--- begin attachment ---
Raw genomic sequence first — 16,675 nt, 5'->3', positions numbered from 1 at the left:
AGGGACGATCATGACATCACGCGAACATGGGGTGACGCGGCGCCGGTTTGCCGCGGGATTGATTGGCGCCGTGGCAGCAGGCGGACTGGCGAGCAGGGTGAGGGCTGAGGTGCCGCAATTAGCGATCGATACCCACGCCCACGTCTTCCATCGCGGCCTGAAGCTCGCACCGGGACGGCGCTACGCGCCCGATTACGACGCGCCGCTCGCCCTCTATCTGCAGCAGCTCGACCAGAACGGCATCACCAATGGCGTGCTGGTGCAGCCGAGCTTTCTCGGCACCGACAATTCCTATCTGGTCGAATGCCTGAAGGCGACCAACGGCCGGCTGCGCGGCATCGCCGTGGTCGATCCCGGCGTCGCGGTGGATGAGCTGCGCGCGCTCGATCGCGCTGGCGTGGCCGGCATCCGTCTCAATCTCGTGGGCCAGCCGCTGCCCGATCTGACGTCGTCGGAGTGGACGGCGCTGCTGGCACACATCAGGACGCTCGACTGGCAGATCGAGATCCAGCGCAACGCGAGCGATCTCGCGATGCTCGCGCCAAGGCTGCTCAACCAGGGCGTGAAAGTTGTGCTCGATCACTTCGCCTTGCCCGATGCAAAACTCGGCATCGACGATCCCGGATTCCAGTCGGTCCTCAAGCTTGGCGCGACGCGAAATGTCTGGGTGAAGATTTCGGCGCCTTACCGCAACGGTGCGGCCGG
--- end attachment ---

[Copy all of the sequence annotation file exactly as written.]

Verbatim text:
Raw genomic sequence first — 16,675 nt, 5'->3', positions numbered from 1 at the left:
AGGGACGATCATGACATCACGCGAACATGGGGTGACGCGGCGCCGGTTTGCCGCGGGATTGATTGGCGCCGTGGCAGCAGGCGGACTGGCGAGCAGGGTGAGGGCTGAGGTGCCGCAATTAGCGATCGATACCCACGCCCACGTCTTCCATCGCGGCCTGAAGCTCGCACCGGGACGGCGCTACGCGCCCGATTACGACGCGCCGCTCGCCCTCTATCTGCAGCAGCTCGACCAGAACGGCATCACCAATGGCGTGCTGGTGCAGCCGAGCTTTCTCGGCACCGACAATTCCTATCTGGTCGAATGCCTGAAGGCGACCAACGGCCGGCTGCGCGGCATCGCCGTGGTCGATCCCGGCGTCGCGGTGGATGAGCTGCGCGCGCTCGATCGCGCTGGCGTGGCCGGCATCCGTCTCAATCTCGTGGGCCAGCCGCTGCCCGATCTGACGTCGTCGGAGTGGACGGCGCTGCTGGCACACATCAGGACGCTCGACTGGCAGATCGAGATCCAGCGCAACGCGAGCGATCTCGCGATGCTCGCGCCAAGGCTGCTCAACCAGGGCGTGAAAGTTGTGCTCGATCACTTCGCCTTGCCCGATGCAAAACTCGGCATCGACGATCCCGGATTCCAGTCGGTCCTCAAGCTTGGCGCGACGCGAAATGTCTGGGTGAAGATTTCGGCGCCTTACCGCAACGGTGCGGCCGG